By Andrew Tangel, Alison Sider and Andy Pasztor
PARIS -- The Federal Aviation Administration could start flight trials of Boeing Co.'s proposed 737 MAX safety enhancement as early as this week as the plane maker's chief executive vowed to restore public confidence in the jet.
Boeing Chief Executive Dennis Muilenburg said he was disappointed in the company's communication lapses surrounding the MAX and promised greater transparency to rebuild public trust in the plane and company.
Boeing has some work to do in fixing public perception. A Wall Street Journal/NBC News poll shows that 25% of U.S. fliers said they would try to avoid flying on a MAX, with a further 38% saying they weren't sure or had no opinion. Of 774 people polled between June 8 and June 11, 37% said they would travel on the plane as readily as any other once regulators allow the aircraft to return to service.
"We're going to bring a MAX back up in the air that will be one of the safest airplanes ever to fly," Mr. Muilenburg told reporters Sunday on the eve of the Paris Air Show, the aerospace industry's flagship gathering this year. "But we also know it will take time rebuilding the confidence of our customers and the flying public, and this will be a long-term effort," he added.
Boeing's effort to repair its reputational damage is taking on a greater sense of urgency with the FAA preparing to take an important step to return the MAX to service by late summer. Barring last-minute snags, the agency may start flight testing the MAX as early as this week to assess whether an upgrade developed by the U.S. plane maker fixes a flight-control system implicated in two fatal crashes, according to people familiar with the planning.
The flights trials would be a crucial step to return the MAX to the sky after it was idled world-wide more than three months ago over safety concerns. Regulators grounded the plane in March after it was involved in the two fatal accidents overseas within five months, killing 346 people. It isn't clear when the plane will return to service.
Mr. Muilenburg told reporters the company was making progress with getting the MAX cleared again to fly passengers, but that the schedule to do so remains uncertain. "We haven't given the airlines a specific timetable," he said, adding "this will all be governed by safety."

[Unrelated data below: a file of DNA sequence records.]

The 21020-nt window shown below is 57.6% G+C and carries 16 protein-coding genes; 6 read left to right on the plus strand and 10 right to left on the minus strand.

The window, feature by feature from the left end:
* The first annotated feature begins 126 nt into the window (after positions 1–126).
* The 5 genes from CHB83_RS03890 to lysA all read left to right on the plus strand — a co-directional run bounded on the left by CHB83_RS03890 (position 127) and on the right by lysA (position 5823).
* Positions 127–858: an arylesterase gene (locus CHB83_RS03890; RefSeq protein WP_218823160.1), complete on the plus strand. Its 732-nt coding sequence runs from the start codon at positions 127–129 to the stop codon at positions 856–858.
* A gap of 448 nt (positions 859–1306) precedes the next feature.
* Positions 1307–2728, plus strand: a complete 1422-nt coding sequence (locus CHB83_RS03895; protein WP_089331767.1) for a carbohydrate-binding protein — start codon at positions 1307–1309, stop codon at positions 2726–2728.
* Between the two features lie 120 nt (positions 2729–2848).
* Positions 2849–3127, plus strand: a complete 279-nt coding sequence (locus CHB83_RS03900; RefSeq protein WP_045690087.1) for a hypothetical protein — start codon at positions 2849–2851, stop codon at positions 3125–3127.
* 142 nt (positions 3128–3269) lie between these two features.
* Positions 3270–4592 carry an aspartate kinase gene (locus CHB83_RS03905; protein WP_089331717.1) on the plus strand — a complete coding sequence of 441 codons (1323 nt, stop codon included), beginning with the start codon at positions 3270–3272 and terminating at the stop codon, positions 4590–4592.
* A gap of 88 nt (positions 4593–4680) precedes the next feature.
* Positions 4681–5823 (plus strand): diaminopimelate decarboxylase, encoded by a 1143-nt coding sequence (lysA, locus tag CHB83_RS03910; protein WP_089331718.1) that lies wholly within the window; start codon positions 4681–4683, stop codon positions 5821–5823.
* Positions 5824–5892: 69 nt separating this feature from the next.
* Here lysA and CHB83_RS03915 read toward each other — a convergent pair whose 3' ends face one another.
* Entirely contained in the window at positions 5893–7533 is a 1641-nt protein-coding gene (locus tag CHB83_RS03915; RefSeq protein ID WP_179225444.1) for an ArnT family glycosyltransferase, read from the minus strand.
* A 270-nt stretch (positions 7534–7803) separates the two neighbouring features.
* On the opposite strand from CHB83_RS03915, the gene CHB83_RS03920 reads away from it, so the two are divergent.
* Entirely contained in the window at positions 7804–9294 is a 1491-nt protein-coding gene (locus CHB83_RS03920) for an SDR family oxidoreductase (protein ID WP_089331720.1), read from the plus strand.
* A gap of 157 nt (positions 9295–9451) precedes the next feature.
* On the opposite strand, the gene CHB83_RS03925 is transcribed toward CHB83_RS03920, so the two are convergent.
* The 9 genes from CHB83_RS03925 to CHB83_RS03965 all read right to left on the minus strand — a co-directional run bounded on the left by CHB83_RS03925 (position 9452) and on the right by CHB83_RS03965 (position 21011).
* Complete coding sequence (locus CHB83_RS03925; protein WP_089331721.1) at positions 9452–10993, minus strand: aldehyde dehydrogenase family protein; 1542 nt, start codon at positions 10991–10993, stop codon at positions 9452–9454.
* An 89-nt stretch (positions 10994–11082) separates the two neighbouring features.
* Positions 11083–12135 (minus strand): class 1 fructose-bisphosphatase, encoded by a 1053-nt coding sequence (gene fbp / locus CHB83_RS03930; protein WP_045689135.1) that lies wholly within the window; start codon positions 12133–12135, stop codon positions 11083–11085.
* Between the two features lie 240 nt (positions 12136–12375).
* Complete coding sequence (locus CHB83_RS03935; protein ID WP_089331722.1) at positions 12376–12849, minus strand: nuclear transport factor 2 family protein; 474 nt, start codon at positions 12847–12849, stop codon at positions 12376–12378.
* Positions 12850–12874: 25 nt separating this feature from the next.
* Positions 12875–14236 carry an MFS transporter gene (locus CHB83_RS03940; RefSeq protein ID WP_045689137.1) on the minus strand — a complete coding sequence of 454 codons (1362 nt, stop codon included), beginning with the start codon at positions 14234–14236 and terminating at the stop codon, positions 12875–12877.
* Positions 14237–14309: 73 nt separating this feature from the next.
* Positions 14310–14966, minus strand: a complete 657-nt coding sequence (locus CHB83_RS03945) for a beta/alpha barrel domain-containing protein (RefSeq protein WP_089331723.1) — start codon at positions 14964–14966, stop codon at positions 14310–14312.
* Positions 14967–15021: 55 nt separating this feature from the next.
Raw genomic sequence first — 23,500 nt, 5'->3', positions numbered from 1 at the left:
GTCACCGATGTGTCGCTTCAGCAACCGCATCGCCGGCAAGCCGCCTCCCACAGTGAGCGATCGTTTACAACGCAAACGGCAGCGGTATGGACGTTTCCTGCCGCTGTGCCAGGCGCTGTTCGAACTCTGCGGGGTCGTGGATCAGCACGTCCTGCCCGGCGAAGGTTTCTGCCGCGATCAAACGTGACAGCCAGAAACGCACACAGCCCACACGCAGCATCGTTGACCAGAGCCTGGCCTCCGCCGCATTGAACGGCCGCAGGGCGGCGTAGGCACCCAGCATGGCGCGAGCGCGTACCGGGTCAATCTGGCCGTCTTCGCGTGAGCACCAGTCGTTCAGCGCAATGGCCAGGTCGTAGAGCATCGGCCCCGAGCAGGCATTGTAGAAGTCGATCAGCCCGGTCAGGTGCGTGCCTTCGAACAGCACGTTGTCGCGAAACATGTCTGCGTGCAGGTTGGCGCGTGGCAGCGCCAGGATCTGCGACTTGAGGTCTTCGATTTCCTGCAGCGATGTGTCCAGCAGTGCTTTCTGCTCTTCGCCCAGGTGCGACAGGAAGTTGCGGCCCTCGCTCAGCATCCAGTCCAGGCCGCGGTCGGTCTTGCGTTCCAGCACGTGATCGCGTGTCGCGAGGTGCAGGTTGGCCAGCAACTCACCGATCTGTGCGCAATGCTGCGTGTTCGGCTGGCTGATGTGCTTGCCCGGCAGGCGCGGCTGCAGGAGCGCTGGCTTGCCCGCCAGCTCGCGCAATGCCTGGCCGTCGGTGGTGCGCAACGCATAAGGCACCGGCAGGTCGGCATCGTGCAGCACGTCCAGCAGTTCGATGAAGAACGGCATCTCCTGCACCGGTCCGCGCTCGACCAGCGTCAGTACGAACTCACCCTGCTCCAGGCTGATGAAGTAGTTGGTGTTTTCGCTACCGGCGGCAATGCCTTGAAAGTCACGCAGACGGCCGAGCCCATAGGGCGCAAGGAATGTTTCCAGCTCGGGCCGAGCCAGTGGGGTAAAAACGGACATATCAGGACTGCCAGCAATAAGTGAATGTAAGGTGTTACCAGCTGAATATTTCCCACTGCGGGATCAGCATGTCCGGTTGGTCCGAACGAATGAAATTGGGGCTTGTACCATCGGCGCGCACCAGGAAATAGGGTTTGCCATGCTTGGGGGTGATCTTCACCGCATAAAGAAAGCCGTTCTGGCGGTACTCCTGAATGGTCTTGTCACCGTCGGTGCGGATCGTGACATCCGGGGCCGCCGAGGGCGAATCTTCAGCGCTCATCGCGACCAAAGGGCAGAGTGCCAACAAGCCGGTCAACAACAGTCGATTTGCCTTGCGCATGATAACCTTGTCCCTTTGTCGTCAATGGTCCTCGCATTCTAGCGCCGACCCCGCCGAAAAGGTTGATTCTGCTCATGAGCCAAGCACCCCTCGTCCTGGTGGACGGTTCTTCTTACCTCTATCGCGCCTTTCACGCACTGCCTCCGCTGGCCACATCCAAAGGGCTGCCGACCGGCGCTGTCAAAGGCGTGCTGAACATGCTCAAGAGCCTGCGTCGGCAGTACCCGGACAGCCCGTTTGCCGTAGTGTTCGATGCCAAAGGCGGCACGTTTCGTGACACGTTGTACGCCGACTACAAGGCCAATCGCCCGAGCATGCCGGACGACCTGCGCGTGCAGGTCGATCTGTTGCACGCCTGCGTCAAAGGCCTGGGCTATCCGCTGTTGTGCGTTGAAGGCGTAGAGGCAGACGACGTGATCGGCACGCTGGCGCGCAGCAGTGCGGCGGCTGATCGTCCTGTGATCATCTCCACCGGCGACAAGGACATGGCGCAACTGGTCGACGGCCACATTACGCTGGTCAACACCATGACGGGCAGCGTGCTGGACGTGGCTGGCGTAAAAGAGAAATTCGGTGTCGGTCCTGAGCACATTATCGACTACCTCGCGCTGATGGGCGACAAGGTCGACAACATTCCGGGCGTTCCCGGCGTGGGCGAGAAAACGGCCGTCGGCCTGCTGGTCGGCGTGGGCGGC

Mr. Muilenburg said the communications lapses involving the MAX wouldn't be repeated. The company has been reviewing the design of the MAX and how the company handled the aftermath of the two crashes. Mr. Muilenburg said no personnel action has been taken as a result of the accidents.
Getting the FAA's endorsement is only one of the hurdles Boeing and airlines face in returning the plane to regular service. Foreign regulators also have to sign off on the fix.
The long-anticipated certification tests, the people said, have been planned with the support of European and Canadian regulators. They could take a week or more to complete, according to one person briefed on the anticipated timeline, and would be followed by additional weeks of FAA experts analyzing and formally documenting the test results. Engineering or handling problems uncovered during the tests, these people emphasized, could extend that timeline.
The start of FAA-run airborne testing could prepare for the MAX to potentially return to U.S. airspace around late summer. Boeing previously said it completed extensive flight tests of its own and submitted the results to the FAA.
At an international safety conference in Germany last week, senior FAA officials told foreign regulators, including leaders of the European Union Aviation Safety Agency, that certification tests were imminent, according to a person who attended the briefings.
On Saturday, an FAA spokesman said "we have no updates to provide at this time." He added that "we continue to work with Boeing to gather the necessary data we need to ensure the aircraft is safe to return to service."
EASA is performing an independent safety review of the MAX flight-control system that is expected to stretch at least into July, and depending on the early conclusions, could take until September to complete, according to two European government officials familiar with the details.